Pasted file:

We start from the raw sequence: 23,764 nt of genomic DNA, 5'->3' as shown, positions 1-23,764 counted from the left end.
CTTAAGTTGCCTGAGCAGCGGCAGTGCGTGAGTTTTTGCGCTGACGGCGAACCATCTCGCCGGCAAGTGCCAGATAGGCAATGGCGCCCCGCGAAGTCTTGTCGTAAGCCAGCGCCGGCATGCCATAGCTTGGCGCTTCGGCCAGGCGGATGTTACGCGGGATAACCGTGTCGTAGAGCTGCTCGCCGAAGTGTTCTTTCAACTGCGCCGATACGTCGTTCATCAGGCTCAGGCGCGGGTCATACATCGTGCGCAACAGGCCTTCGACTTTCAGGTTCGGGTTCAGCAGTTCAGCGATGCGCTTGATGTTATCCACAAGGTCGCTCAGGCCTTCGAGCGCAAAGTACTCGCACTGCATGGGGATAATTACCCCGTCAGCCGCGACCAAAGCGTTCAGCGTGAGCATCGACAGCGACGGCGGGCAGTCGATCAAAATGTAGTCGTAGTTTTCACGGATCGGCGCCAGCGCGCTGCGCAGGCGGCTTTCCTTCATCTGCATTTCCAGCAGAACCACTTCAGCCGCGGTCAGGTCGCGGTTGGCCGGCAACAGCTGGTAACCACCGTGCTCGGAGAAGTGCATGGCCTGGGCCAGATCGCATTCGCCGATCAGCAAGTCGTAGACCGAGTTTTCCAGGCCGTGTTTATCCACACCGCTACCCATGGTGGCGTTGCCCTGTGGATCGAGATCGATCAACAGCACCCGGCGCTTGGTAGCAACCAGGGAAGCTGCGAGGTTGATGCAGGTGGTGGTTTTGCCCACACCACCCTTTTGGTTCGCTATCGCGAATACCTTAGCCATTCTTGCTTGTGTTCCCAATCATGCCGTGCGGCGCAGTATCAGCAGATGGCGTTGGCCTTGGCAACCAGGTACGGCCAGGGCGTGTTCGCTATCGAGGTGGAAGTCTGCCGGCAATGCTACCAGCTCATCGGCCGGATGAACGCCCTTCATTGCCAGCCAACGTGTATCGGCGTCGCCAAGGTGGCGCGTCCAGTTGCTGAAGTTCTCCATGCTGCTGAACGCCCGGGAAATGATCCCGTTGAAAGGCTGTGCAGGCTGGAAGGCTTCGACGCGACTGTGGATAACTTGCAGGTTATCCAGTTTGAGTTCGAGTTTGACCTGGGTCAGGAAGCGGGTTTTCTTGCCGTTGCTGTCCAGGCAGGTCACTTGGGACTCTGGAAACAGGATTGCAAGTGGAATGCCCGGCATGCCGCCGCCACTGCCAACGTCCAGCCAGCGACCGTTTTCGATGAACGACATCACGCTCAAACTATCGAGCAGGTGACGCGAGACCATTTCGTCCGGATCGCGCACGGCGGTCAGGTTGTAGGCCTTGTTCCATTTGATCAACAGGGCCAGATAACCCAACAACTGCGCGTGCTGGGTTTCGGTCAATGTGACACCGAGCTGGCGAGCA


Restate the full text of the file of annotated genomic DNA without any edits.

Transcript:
We start from the raw sequence: 23,764 nt of genomic DNA, 5'->3' as shown, positions 1-23,764 counted from the left end.
CTTAAGTTGCCTGAGCAGCGGCAGTGCGTGAGTTTTTGCGCTGACGGCGAACCATCTCGCCGGCAAGTGCCAGATAGGCAATGGCGCCCCGCGAAGTCTTGTCGTAAGCCAGCGCCGGCATGCCATAGCTTGGCGCTTCGGCCAGGCGGATGTTACGCGGGATAACCGTGTCGTAGAGCTGCTCGCCGAAGTGTTCTTTCAACTGCGCCGATACGTCGTTCATCAGGCTCAGGCGCGGGTCATACATCGTGCGCAACAGGCCTTCGACTTTCAGGTTCGGGTTCAGCAGTTCAGCGATGCGCTTGATGTTATCCACAAGGTCGCTCAGGCCTTCGAGCGCAAAGTACTCGCACTGCATGGGGATAATTACCCCGTCAGCCGCGACCAAAGCGTTCAGCGTGAGCATCGACAGCGACGGCGGGCAGTCGATCAAAATGTAGTCGTAGTTTTCACGGATCGGCGCCAGCGCGCTGCGCAGGCGGCTTTCCTTCATCTGCATTTCCAGCAGAACCACTTCAGCCGCGGTCAGGTCGCGGTTGGCCGGCAACAGCTGGTAACCACCGTGCTCGGAGAAGTGCATGGCCTGGGCCAGATCGCATTCGCCGATCAGCAAGTCGTAGACCGAGTTTTCCAGGCCGTGTTTATCCACACCGCTACCCATGGTGGCGTTGCCCTGTGGATCGAGATCGATCAACAGCACCCGGCGCTTGGTAGCAACCAGGGAAGCTGCGAGGTTGATGCAGGTGGTGGTTTTGCCCACACCACCCTTTTGGTTCGCTATCGCGAATACCTTAGCCATTCTTGCTTGTGTTCCCAATCATGCCGTGCGGCGCAGTATCAGCAGATGGCGTTGGCCTTGGCAACCAGGTACGGCCAGGGCGTGTTCGCTATCGAGGTGGAAGTCTGCCGGCAATGCTACCAGCTCATCGGCCGGATGAACGCCCTTCATTGCCAGCCAACGTGTATCGGCGTCGCCAAGGTGGCGCGTCCAGTTGCTGAAGTTCTCCATGCTGCTGAACGCCCGGGAAATGATCCCGTTGAAAGGCTGTGCAGGCTGGAAGGCTTCGACGCGACTGTGGATAACTTGCAGGTTATCCAGTTTGAGTTCGAGTTTGACCTGGGTCAGGAAGCGGGTTTTCTTGCCGTTGCTGTCCAGGCAGGTCACTTGGGACTCTGGAAACAGGATTGCAAGTGGAATGCCCGGCATGCCGCCGCCACTGCCAACGTCCAGCCAGCGACCGTTTTCGATGAACGACATCACGCTCAAACTATCGAGCAGGTGACGCGAGACCATTTCGTCCGGATCGCGCACGGCGGTCAGGTTGTAGGCCTTGTTCCATTTGATCAACAGGGCCAGATAACCCAACAACTGCGCGTGCTGGGTTTCGGTCAATGTGACACCGAGCTGGCGAGCA